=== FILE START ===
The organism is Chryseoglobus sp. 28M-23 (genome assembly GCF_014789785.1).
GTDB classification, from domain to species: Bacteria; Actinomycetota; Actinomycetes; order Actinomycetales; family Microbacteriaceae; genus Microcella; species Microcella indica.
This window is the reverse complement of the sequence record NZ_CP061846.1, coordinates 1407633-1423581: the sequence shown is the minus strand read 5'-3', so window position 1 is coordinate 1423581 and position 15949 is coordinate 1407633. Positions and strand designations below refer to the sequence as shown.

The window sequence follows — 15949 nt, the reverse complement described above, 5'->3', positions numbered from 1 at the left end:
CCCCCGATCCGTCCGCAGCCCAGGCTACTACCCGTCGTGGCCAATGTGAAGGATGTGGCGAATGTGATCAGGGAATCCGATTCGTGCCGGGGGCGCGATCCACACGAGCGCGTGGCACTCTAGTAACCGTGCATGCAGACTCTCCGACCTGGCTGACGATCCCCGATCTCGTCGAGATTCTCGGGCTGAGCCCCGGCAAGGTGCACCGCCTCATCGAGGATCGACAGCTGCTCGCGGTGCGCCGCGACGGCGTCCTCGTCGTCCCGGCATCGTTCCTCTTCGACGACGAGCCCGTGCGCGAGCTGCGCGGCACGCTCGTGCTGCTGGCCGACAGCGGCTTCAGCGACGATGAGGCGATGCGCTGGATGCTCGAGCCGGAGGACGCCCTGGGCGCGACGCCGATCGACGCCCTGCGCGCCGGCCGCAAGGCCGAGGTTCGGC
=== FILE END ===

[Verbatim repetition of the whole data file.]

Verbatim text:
The organism is Chryseoglobus sp. 28M-23 (genome assembly GCF_014789785.1).
GTDB classification, from domain to species: Bacteria; Actinomycetota; Actinomycetes; order Actinomycetales; family Microbacteriaceae; genus Microcella; species Microcella indica.
This window is the reverse complement of the sequence record NZ_CP061846.1, coordinates 1407633-1423581: the sequence shown is the minus strand read 5'-3', so window position 1 is coordinate 1423581 and position 15949 is coordinate 1407633. Positions and strand designations below refer to the sequence as shown.

The window sequence follows — 15949 nt, the reverse complement described above, 5'->3', positions numbered from 1 at the left end:
CCCCCGATCCGTCCGCAGCCCAGGCTACTACCCGTCGTGGCCAATGTGAAGGATGTGGCGAATGTGATCAGGGAATCCGATTCGTGCCGGGGGCGCGATCCACACGAGCGCGTGGCACTCTAGTAACCGTGCATGCAGACTCTCCGACCTGGCTGACGATCCCCGATCTCGTCGAGATTCTCGGGCTGAGCCCCGGCAAGGTGCACCGCCTCATCGAGGATCGACAGCTGCTCGCGGTGCGCCGCGACGGCGTCCTCGTCGTCCCGGCATCGTTCCTCTTCGACGACGAGCCCGTGCGCGAGCTGCGCGGCACGCTCGTGCTGCTGGCCGACAGCGGCTTCAGCGACGATGAGGCGATGCGCTGGATGCTCGAGCCGGAGGACGCCCTGGGCGCGACGCCGATCGACGCCCTGCGCGCCGGCCGCAAGGCCGAGGTTCGGC